Immigration and Citizenship

Improper DHS Appointment Voids Asylum Rule, Groups Argue

Law360 (June 3, 2024, 8:43 PM EDT) — Two immigrant advocacy groups suing the federal government over a Trump-era rule that narrowed asylum eligibility have told a D.C. federal judge that the changes must be vacated, arguing that former acting U.S. Department of Homeland Security chief Chad Wolf was improperly appointed, making the changes void.

Nonprofit organizations the Tahirih Justice Center and Ayuda said in a Friday motion for summary judgment that officials in then-President Donald Trump’s administration skirted the DHS line of succession in installing Wolf in 2019, making his actions in the post a legal nullity.

“The Anti-Asylum Rule never should have issued, because it was never approved by a Homeland Security official with the authority to do so — as the federal courts to consider the matter have all agreed,” the motion asserts.

Constitutional Accountability Center Deputy Chief Counsel Brian R. Frazelle, who represents the plaintiff organizations, said in a statement Monday that “every court to address the matter — eight in all — has agreed that Chad Wolf lacked authority to be the Acting Secretary of Homeland Security and therefore could not approve new DHS rules.”

That includes a D.C. federal judge who, in 2022, struck down a pair of regulations broadly delaying or preventing asylum-seekers from seeking permission to legally work in the U.S, ruling that Wolf “could not lawfully wield authority as Acting Secretary.”

“We’re asking the court to reach the same conclusion in our case because after three years the government has not rescinded the illegally approved rule we’re challenging,” Frazelle said.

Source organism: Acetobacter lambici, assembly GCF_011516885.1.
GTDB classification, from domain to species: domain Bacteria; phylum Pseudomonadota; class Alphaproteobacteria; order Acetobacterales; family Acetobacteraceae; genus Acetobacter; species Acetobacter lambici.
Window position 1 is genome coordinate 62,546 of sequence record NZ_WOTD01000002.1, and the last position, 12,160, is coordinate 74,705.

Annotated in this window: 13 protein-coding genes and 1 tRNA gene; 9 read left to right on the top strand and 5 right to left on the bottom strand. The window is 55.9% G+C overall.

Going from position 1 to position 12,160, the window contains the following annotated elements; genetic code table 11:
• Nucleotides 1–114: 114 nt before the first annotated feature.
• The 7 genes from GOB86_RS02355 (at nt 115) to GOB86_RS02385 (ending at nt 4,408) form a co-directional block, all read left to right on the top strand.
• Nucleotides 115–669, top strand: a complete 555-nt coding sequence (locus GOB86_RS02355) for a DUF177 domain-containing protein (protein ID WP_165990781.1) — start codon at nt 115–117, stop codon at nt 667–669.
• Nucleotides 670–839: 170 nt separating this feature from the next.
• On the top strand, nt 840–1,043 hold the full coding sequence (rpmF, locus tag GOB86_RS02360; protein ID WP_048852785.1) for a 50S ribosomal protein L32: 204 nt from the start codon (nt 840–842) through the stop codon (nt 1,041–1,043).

Tahirih and Ayuda asked the D.C. court to vacate the rule, along with the “vague and sweeping limitations on asylum eligibility” that it imposes, in its entirety. Published in December 2020, the rule revised the standards to qualify for asylum and other fear-based deportation relief, in part by restricting the types of social groups eligible for protection. It also established a slew of disqualifying factors, such as failure to pay taxes, and redefined “persecution.”

Amid a court challenge to the regulations, however, a California federal judge in January 2021 issued a preliminary injunction blocking the asylum overhaul, an order that remains in force. Tahirih and Ayuda
launched their suit days after the injunction was handed down, and the litigation was put on hold a month later as the newly inaugurated Biden administration reviewed the asylum changes.

But urging the court to reanimate the proceedings last year, Tahirih and Ayuda said the federal government has yet to propose revisions. And “after two years of missed deadlines,” the groups said it is unclear when the new rules might materialize.

The organizations said Friday that although the injunction in California continues to bar the rule from taking effect, the mere promulgation of the regulations has harmed the organizations’ activities and jeopardized their funding.

And if the asylum law changes were to be implemented, “the rule’s sweeping restrictions on asylum would likely make it virtually impossible for a majority of their clients to obtain relief,” the motion argues.

“At a minimum, the rule would make Plaintiffs’ representation of their clients in asylum cases significantly more complicated and time-consuming,” the brief said.

DHS declined to comment Monday.

The organizations are represented by Gary DiBianco, Shirley Diaz and Eryn Hughes of Skadden Arps Slate Meagher & Flom LLP, and by Brian R. Frazelle, Brianne J. Gorod and Elizabeth B. Wydra of the Constitutional Accountability Center.

The federal government is represented by Christina Greer, Lindsay M. Vick and Ernesto Horacio Molina Jr. of the U.S. Department of Justice’s Office of Immigration Litigation.

The case is Tahirih Justice Center et al. v. Gaynor et al., case number 1:21-cv-00124, in the U.S. District Court for the District of Columbia.

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